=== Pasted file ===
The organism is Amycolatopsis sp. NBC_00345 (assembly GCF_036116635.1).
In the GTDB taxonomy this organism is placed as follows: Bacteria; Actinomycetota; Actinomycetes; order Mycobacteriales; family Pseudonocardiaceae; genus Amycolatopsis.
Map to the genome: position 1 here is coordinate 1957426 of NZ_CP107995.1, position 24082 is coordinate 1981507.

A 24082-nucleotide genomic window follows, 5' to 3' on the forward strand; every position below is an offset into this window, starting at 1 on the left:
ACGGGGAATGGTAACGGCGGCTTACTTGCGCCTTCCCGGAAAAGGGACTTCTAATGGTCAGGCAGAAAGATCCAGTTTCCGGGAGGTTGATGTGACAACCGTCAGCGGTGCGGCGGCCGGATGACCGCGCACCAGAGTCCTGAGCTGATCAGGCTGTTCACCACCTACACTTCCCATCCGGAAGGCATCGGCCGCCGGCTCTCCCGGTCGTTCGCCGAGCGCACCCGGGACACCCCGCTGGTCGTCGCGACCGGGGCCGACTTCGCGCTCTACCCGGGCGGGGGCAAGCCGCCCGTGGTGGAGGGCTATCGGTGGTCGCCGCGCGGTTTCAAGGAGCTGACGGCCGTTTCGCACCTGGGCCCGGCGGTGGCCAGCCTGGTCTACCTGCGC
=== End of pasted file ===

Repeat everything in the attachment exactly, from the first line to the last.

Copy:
The organism is Amycolatopsis sp. NBC_00345 (assembly GCF_036116635.1).
In the GTDB taxonomy this organism is placed as follows: Bacteria; Actinomycetota; Actinomycetes; order Mycobacteriales; family Pseudonocardiaceae; genus Amycolatopsis.
Map to the genome: position 1 here is coordinate 1957426 of NZ_CP107995.1, position 24082 is coordinate 1981507.

A 24082-nucleotide genomic window follows, 5' to 3' on the forward strand; every position below is an offset into this window, starting at 1 on the left:
ACGGGGAATGGTAACGGCGGCTTACTTGCGCCTTCCCGGAAAAGGGACTTCTAATGGTCAGGCAGAAAGATCCAGTTTCCGGGAGGTTGATGTGACAACCGTCAGCGGTGCGGCGGCCGGATGACCGCGCACCAGAGTCCTGAGCTGATCAGGCTGTTCACCACCTACACTTCCCATCCGGAAGGCATCGGCCGCCGGCTCTCCCGGTCGTTCGCCGAGCGCACCCGGGACACCCCGCTGGTCGTCGCGACCGGGGCCGACTTCGCGCTCTACCCGGGCGGGGGCAAGCCGCCCGTGGTGGAGGGCTATCGGTGGTCGCCGCGCGGTTTCAAGGAGCTGACGGCCGTTTCGCACCTGGGCCCGGCGGTGGCCAGCCTGGTCTACCTGCGC